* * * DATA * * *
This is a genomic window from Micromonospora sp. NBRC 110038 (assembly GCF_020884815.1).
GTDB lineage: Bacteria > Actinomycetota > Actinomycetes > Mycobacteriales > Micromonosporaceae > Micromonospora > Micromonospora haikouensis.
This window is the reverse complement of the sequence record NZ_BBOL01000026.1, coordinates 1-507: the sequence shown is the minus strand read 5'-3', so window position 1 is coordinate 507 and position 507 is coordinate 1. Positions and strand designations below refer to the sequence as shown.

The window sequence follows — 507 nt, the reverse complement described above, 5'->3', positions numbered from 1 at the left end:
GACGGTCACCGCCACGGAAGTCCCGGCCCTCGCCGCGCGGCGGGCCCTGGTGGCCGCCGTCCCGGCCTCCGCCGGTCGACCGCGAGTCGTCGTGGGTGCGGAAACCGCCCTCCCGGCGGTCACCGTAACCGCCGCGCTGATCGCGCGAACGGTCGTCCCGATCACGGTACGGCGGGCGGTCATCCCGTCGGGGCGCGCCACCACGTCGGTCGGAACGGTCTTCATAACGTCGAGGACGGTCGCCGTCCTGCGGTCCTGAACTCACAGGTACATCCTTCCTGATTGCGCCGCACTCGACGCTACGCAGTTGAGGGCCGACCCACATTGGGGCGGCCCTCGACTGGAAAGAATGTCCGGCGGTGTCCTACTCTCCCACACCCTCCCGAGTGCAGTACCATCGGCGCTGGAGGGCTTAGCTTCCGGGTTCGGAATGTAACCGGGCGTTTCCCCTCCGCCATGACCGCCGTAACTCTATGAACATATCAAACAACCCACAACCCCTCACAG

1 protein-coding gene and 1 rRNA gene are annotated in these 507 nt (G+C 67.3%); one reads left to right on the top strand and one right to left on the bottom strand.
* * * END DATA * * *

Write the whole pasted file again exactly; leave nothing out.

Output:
This is a genomic window from Micromonospora sp. NBRC 110038 (assembly GCF_020884815.1).
GTDB lineage: Bacteria > Actinomycetota > Actinomycetes > Mycobacteriales > Micromonosporaceae > Micromonospora > Micromonospora haikouensis.
This window is the reverse complement of the sequence record NZ_BBOL01000026.1, coordinates 1-507: the sequence shown is the minus strand read 5'-3', so window position 1 is coordinate 507 and position 507 is coordinate 1. Positions and strand designations below refer to the sequence as shown.

The window sequence follows — 507 nt, the reverse complement described above, 5'->3', positions numbered from 1 at the left end:
GACGGTCACCGCCACGGAAGTCCCGGCCCTCGCCGCGCGGCGGGCCCTGGTGGCCGCCGTCCCGGCCTCCGCCGGTCGACCGCGAGTCGTCGTGGGTGCGGAAACCGCCCTCCCGGCGGTCACCGTAACCGCCGCGCTGATCGCGCGAACGGTCGTCCCGATCACGGTACGGCGGGCGGTCATCCCGTCGGGGCGCGCCACCACGTCGGTCGGAACGGTCTTCATAACGTCGAGGACGGTCGCCGTCCTGCGGTCCTGAACTCACAGGTACATCCTTCCTGATTGCGCCGCACTCGACGCTACGCAGTTGAGGGCCGACCCACATTGGGGCGGCCCTCGACTGGAAAGAATGTCCGGCGGTGTCCTACTCTCCCACACCCTCCCGAGTGCAGTACCATCGGCGCTGGAGGGCTTAGCTTCCGGGTTCGGAATGTAACCGGGCGTTTCCCCTCCGCCATGACCGCCGTAACTCTATGAACATATCAAACAACCCACAACCCCTCACAG

1 protein-coding gene and 1 rRNA gene are annotated in these 507 nt (G+C 67.3%); one reads left to right on the top strand and one right to left on the bottom strand.